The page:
DNA Replication: Mammalian
Published Online: 15 DEC 2009
Copyright © 2001 John Wiley & Sons, Ltd. All rights reserved.
How to Cite
Snider, B. M., Phipps, E. A., Smith, S. J., Herbert, B.-S., Hickey, R. J. and Malkas, L. H. 2009. DNA Replication: Mammalian. eLS. .
- Published Online: 15 DEC 2009
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It is well known that deoxyribonucleic acid (DNA) replication occurs at the replication fork, whereby the parent strand of DNA unwinds and two daughter strands are formed, which are subsequently synthesized in a leading and lagging strand manner. Furthermore, many proteins and enzymes are involved in initiation of DNA replication, and the synthesis of DNA, as well as the structural component of the nuclear matrix, which allows for attachment of replication proteins. It is also known that replication of mammalian DNA is a very complicated and highly regulated process, requiring strict regulation, along with many different proteins and enzymes. Although there is a wealth of information regarding basic DNA synthesis, there is still much more information to learn regarding the machinery involved in initiation of DNA replication, DNA synthesis and, ultimately, DNA replication.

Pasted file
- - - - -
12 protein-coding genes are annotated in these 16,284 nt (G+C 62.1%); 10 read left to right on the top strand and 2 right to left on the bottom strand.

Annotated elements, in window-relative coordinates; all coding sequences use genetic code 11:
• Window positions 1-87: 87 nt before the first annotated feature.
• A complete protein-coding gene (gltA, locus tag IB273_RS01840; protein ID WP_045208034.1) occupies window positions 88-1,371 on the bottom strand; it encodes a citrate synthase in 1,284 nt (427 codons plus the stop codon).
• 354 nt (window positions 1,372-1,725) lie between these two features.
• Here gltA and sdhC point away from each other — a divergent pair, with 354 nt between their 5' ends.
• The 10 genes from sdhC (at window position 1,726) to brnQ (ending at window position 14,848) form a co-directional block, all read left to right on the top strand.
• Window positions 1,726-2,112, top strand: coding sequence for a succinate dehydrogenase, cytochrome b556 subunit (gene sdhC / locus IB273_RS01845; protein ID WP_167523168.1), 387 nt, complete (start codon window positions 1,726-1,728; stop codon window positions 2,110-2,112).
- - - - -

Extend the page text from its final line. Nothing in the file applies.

The proteins thus far identified in mammalian cell DNA replication include the MCM helicase complex, DNA pol α-primase, PCNA, RFC, DNA pol δ, FEN1, RPA, DNA ligase I, topoisomerase I and II and RNAse H.
The manner and timing by which mammalian DNA replication occurs is highly regulated and occurs mostly in the G1 phase of the cell cycle.
Telomeres maintain the integrity of the genome by protecting the ends of the chromosomes from degradation and preventing end-to-end fusions of chromosomes.
Mammalian cells have many levels of tight regulation for the replication of telomeres to maintain genome stability and cell survival.
The nuclear matrix plays a vital role in initiation, chromosome replication and regulation.
Proteins necessary for DNA replication come together to form ‘replication factories’ within the nucleus.
- DNA replication;
- mammalian cells;
- replication initiation;
- nuclear architecture